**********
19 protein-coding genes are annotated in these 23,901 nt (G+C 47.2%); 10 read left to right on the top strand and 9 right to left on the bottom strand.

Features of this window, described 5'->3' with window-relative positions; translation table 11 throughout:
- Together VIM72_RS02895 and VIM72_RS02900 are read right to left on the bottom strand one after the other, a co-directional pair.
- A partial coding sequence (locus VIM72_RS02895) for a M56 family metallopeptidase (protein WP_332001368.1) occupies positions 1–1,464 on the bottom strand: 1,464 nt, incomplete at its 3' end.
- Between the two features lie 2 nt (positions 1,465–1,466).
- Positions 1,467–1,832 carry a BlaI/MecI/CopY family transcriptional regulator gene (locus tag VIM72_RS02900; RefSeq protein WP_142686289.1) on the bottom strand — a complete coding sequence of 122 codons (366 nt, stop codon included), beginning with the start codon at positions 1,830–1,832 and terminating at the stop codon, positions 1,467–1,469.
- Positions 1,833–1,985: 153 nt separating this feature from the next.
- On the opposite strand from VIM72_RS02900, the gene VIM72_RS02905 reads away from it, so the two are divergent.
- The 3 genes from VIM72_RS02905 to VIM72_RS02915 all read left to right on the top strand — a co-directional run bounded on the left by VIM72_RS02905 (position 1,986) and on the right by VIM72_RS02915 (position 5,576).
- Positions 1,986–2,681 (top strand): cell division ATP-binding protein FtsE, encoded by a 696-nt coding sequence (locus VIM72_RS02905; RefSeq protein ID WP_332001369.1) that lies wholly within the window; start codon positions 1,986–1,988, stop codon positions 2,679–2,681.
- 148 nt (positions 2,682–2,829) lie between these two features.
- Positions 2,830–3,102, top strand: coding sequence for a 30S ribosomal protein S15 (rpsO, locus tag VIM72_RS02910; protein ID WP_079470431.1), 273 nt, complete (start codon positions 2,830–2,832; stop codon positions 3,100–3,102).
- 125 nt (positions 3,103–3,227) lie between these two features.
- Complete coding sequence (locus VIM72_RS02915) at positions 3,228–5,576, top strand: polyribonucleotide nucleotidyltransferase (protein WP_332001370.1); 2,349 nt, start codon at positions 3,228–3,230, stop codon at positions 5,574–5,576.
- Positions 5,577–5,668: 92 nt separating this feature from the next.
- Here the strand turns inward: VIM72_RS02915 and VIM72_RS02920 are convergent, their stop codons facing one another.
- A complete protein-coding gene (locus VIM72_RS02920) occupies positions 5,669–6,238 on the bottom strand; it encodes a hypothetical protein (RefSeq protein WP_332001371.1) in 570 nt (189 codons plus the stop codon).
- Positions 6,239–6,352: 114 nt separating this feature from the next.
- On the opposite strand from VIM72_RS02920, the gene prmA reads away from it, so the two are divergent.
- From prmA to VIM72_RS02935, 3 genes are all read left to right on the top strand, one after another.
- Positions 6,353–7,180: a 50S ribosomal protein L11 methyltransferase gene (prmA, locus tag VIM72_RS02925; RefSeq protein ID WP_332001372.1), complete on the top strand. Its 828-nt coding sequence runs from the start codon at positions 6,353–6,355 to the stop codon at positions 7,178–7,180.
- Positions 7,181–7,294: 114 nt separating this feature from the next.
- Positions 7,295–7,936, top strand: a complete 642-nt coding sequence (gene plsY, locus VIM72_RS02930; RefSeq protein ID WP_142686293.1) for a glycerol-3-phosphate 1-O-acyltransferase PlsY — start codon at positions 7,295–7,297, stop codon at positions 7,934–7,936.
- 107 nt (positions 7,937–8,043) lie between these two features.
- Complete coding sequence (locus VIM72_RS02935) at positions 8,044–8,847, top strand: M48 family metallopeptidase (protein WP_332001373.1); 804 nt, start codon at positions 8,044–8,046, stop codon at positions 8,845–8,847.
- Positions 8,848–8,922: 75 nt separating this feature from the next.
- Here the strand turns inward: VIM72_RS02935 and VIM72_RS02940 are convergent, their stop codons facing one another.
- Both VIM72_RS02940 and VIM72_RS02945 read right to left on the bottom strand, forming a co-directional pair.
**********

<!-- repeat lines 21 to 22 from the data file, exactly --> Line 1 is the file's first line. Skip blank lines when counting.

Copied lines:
- Positions 6,353–7,180: a 50S ribosomal protein L11 methyltransferase gene (prmA, locus tag VIM72_RS02925; RefSeq protein ID WP_332001372.1), complete on the top strand. Its 828-nt coding sequence runs from the start codon at positions 6,353–6,355 to the stop codon at positions 7,178–7,180.
- Positions 7,181–7,294: 114 nt separating this feature from the next.